The “Mental Health” Excuse To Explain Gun Violence Needs To Stop

Since the Columbine massacre there have been 37 shootings. More than 300 people have been murdered. In 18 of these shootings the killer commits suicide. Sadly, the New Yorker also points out “mental illness is easy to blame, easy to pinpoint, and easy to legislate against in regard to gun ownership.”

BRONX, NY- Has anyone noticed how quickly the media jumps to the conclusion of mental health being the reason for gun violence? Why is it always mental health? This excuse (yes, I use the word “excuse”) needs to stop. To me, it feels like a cover up for the NRA (National Rifle Association) and lack of gun control from congress. Mental health has been linked to most of the massacres that have occurred, but it does not speak for all the shooters who have committed the crimes. What we need are stricter gun control laws.

The Charleston shooting and recent killings of WDBJ-TV journalist Alison Parker and cameraman Adam Ward have added more fuel to the fire. The Charleston shooter was labeled for mental health issues despite the evidence found about the massacre being premeditated. Parker and Ward were murdered by a former coworker who had a history of violent behavior. Violent behavior and mental illness are two completely different things.

According to the CDC (Center for Disease Control and Prevention) mental illness “refers to disorders generally characterized by dysregulation of mood, thought, and/ or behavior”. defines violent or aggressive behavior as “behavior that causes physical or emotional harm to others or threatens to. It can range from verbal abuse to the destruction of a victim’s personal property. People with aggressive behavior tend to be irritable, impulsive, and restless.” So, is violent behavior another tactic the media is using with gun violence?

Some of you may be thinking “how does this equate to lack of gun control?” and the LA Times created a timeline of mass shootings since the Columbine High School Massacre in 1999.

  • April 20, 1999: Columbine High School. 13 dead, 21 wounded (Littleton, CO).
  • July 29, 1999: Mark Orrin Barton. 12 dead including family members, 13 wounded (Atlanta, GA).
  • September 15, 1999: Wedgewood Baptist Church. 7 dead, 7 wounded (Fort Worth, TX).
  • December 26, 2000: Edgewater Technology Company. 7 dead (Wakefield, MA).
  • July 8, 2003: Lockheed Martin Plant. 7 dead, 7 wounded (Meridian, MS).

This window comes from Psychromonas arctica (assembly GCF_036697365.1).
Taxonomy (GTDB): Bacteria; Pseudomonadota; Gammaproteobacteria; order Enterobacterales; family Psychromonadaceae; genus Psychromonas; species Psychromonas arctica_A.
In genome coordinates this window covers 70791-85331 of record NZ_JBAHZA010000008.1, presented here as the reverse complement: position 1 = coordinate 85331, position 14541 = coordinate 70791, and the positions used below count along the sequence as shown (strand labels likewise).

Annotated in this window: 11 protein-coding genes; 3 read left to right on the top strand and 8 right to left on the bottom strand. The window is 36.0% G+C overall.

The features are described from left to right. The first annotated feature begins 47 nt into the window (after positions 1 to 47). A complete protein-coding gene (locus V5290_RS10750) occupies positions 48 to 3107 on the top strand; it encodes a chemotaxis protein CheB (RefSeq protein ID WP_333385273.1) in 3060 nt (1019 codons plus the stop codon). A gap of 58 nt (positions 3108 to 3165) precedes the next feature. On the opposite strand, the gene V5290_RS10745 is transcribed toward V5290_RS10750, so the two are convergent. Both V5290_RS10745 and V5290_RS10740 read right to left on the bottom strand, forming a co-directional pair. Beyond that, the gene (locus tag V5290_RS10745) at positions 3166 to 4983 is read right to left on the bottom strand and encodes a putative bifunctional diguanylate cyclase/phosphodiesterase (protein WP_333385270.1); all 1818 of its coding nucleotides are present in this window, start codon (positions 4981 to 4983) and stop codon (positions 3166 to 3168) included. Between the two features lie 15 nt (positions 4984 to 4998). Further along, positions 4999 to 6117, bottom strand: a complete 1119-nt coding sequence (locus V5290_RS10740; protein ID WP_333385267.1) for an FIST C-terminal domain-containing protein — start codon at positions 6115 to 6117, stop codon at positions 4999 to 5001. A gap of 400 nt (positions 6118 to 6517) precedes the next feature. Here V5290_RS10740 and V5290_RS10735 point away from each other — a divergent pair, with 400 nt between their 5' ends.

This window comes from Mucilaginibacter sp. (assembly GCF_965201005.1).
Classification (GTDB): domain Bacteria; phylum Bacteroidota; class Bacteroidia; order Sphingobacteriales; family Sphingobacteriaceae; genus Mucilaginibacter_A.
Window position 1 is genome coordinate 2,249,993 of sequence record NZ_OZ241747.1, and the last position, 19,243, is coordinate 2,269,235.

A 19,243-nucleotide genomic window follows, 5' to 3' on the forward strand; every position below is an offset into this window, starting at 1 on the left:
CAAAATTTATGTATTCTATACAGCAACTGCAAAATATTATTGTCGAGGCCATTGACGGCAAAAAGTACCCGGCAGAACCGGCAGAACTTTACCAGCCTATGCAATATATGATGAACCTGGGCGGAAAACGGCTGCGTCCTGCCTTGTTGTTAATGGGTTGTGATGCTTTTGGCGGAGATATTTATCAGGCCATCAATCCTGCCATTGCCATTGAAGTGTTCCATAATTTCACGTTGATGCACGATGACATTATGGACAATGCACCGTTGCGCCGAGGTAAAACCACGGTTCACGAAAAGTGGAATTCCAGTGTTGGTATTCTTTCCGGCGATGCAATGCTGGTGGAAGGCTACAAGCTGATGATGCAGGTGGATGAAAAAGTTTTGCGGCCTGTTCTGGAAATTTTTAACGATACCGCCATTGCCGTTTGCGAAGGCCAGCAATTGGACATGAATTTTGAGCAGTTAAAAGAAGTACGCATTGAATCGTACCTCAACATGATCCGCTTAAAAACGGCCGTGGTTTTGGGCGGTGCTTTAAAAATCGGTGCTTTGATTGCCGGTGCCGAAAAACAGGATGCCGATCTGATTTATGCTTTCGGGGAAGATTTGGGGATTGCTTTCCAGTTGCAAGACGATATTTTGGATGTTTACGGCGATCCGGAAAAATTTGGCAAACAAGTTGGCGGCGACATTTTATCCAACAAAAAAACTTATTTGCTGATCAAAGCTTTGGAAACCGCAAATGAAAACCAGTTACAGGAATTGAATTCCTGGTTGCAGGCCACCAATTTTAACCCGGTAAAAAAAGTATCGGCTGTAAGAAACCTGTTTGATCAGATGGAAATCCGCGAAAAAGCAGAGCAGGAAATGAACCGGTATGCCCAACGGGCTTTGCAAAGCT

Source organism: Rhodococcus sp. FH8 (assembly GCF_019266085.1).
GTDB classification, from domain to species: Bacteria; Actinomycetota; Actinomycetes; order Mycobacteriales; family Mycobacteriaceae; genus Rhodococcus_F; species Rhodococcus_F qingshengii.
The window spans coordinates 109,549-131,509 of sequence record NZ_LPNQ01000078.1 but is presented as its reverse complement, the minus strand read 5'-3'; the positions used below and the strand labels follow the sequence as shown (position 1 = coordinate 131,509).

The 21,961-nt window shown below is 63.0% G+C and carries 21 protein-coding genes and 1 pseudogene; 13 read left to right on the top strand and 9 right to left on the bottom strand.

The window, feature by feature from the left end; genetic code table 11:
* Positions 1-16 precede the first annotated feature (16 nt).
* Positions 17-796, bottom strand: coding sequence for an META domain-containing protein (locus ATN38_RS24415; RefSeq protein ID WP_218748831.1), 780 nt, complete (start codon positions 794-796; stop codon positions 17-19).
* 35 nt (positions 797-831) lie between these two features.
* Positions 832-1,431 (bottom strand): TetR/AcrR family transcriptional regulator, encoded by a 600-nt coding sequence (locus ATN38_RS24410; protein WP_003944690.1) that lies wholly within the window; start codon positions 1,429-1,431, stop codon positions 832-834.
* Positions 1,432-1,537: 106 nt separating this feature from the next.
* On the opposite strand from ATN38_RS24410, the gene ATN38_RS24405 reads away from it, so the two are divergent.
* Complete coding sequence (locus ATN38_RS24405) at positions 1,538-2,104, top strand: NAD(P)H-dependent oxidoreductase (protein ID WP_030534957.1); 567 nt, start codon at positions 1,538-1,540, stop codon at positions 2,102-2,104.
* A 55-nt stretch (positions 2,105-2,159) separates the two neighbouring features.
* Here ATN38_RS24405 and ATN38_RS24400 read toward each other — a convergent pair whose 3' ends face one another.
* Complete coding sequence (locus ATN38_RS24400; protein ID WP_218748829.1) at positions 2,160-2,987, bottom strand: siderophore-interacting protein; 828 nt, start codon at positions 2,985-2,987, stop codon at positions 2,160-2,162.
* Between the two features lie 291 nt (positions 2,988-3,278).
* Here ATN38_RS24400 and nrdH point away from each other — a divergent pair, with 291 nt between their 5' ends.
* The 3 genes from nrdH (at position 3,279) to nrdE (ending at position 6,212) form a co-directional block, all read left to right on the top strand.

• March 12, 2005: Church of God meeting at Sheraton Hotel. 9 dead, 4 wounded (Brookfield, WI).
  • March 21, 2005: Red Lake Senior High School. 11 dead, 5 wounded (Red Lake, MN).
  • March 25, 2006: Capitol Hill Shooting. 7 dead, 2 wounded (Seattle, WA).
  • October 2, 2006: Lancaster Amish School. 5 dead, 6 wounded (Lancaster, PA).
  • February 12, 2007: Trolley Square Mall. 5 dead, 4 wounded (Salt Lake City, UT).
  • April 16, 2007: Virginia Tech. 32 dead, 24 wounded (Blacksburg, VA).
  • December 5, 2007: Westroads Mall. 9 dead, 4 wounded (Omaha, NE).
  • February 7, 2008: City Hall Missouri. 6 dead, 2 wounded (Kirkwood, MO).
  • February 14, 2008: Northern Illinois University. 6 dead, 21 wounded (Dekalb, IL).
  • March 29, 2009: Pinelake Health and Rehab Nursing Home. 8 dead (Carthage, NC).
  • April 3, 2009: Binghamton Immigration Center. 13 dead, 4 wounded (Binghamton, NY).
  • November 5, 2009: Fort Hood Army Base. 13 dead, 29 wounded (Fort Hood, TX).
  • August 3, 2010: Hartford Beer Distributor. 9 dead, 2 wounded (Hartford, CT).
  • January 8, 2011: Gabby Gifford’s Shooting. 6 dead, 13 wounded (Tuscon, AZ).
  • September 6, 2011: IHOP Shooting. 5 dead, 7 wounded (Carson City, NV).
  • October 14, 2011: Salon Meritage Hair Salon. 8 dead, 1 wounded (Seal beach, CA).
  • February 27, 2012: Chardon High School. 3 dead, 3 wounded (Chardon, OH).
  • April 2, 2012: Oikos University. 7 dead (Oakland, CA).
  • April 6, 2012: Oklahoma Shooting. 3 dead, 2 wounded (Tulsa, OK).
  • May 29, 2012: Cafe Racer Espresso. 5 dead (Seattle, WA).
  • July 20, 2012: Aurora Movie Shooting. 12 dead, 58 wounded (Aurora, CO).
  • August 5, 2012: Sikh Temple. 6 dead, 4 wounded (Oak Creek, WI).
  • September 27, 2012: Accent Signage Systems. 5 dead, 3 wounded (Minneapolis, MN).
  • December 11, 2012: Clackamas Town Center. 2 dead (Portland, OR).
  • December 14, 2012: Sandy Hook Elementary School. 27 dead, 1 wounded (Newton, CT).
  • June 7, 2013: Santa Monica College. 7 dead (Santa Monica, CA).
  • September 16, 2013: Washington Navy Yard. 13 dead, 3 wounded (Washington D.C.).
  • April 2, 2014: Fort Hood Military Base. 3 dead, 16 wounded (Fort Hood, TX).
  • May 23, 2014: Isla Verde Shooting. 7 dead, 7 wounded (Isla Verde, CA).